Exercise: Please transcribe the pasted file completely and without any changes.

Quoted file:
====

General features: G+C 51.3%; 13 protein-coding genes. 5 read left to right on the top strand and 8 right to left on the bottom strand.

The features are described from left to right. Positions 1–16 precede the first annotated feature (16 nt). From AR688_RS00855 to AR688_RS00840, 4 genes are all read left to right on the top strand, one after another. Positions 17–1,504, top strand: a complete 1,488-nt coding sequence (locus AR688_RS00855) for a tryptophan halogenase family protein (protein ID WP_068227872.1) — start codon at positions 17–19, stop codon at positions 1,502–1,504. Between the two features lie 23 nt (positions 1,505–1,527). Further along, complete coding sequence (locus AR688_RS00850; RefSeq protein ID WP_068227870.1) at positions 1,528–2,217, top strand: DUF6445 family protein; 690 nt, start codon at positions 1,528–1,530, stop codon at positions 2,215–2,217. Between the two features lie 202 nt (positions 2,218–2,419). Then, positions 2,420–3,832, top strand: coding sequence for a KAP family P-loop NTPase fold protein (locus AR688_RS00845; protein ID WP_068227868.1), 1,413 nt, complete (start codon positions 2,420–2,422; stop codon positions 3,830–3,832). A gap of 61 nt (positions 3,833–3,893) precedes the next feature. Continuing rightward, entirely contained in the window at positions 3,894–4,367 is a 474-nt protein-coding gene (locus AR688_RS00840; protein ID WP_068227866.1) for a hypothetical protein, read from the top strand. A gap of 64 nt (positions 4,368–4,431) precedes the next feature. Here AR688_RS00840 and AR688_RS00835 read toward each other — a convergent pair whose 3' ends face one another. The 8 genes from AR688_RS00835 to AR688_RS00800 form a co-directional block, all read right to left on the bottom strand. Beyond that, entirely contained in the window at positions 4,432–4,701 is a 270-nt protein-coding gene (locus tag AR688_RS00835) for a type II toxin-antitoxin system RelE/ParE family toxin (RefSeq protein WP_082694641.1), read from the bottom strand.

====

General features: G+C 51.3%; 13 protein-coding genes. 5 read left to right on the top strand and 8 right to left on the bottom strand.

The features are described from left to right. Positions 1–16 precede the first annotated feature (16 nt). From AR688_RS00855 to AR688_RS00840, 4 genes are all read left to right on the top strand, one after another. Positions 17–1,504, top strand: a complete 1,488-nt coding sequence (locus AR688_RS00855) for a tryptophan halogenase family protein (protein ID WP_068227872.1) — start codon at positions 17–19, stop codon at positions 1,502–1,504. Between the two features lie 23 nt (positions 1,505–1,527). Further along, complete coding sequence (locus AR688_RS00850; RefSeq protein ID WP_068227870.1) at positions 1,528–2,217, top strand: DUF6445 family protein; 690 nt, start codon at positions 1,528–1,530, stop codon at positions 2,215–2,217. Between the two features lie 202 nt (positions 2,218–2,419). Then, positions 2,420–3,832, top strand: coding sequence for a KAP family P-loop NTPase fold protein (locus AR688_RS00845; protein ID WP_068227868.1), 1,413 nt, complete (start codon positions 2,420–2,422; stop codon positions 3,830–3,832). A gap of 61 nt (positions 3,833–3,893) precedes the next feature. Continuing rightward, entirely contained in the window at positions 3,894–4,367 is a 474-nt protein-coding gene (locus AR688_RS00840; protein ID WP_068227866.1) for a hypothetical protein, read from the top strand. A gap of 64 nt (positions 4,368–4,431) precedes the next feature. Here AR688_RS00840 and AR688_RS00835 read toward each other — a convergent pair whose 3' ends face one another. The 8 genes from AR688_RS00835 to AR688_RS00800 form a co-directional block, all read right to left on the bottom strand. Beyond that, entirely contained in the window at positions 4,432–4,701 is a 270-nt protein-coding gene (locus tag AR688_RS00835) for a type II toxin-antitoxin system RelE/ParE family toxin (RefSeq protein WP_082694641.1), read from the bottom strand.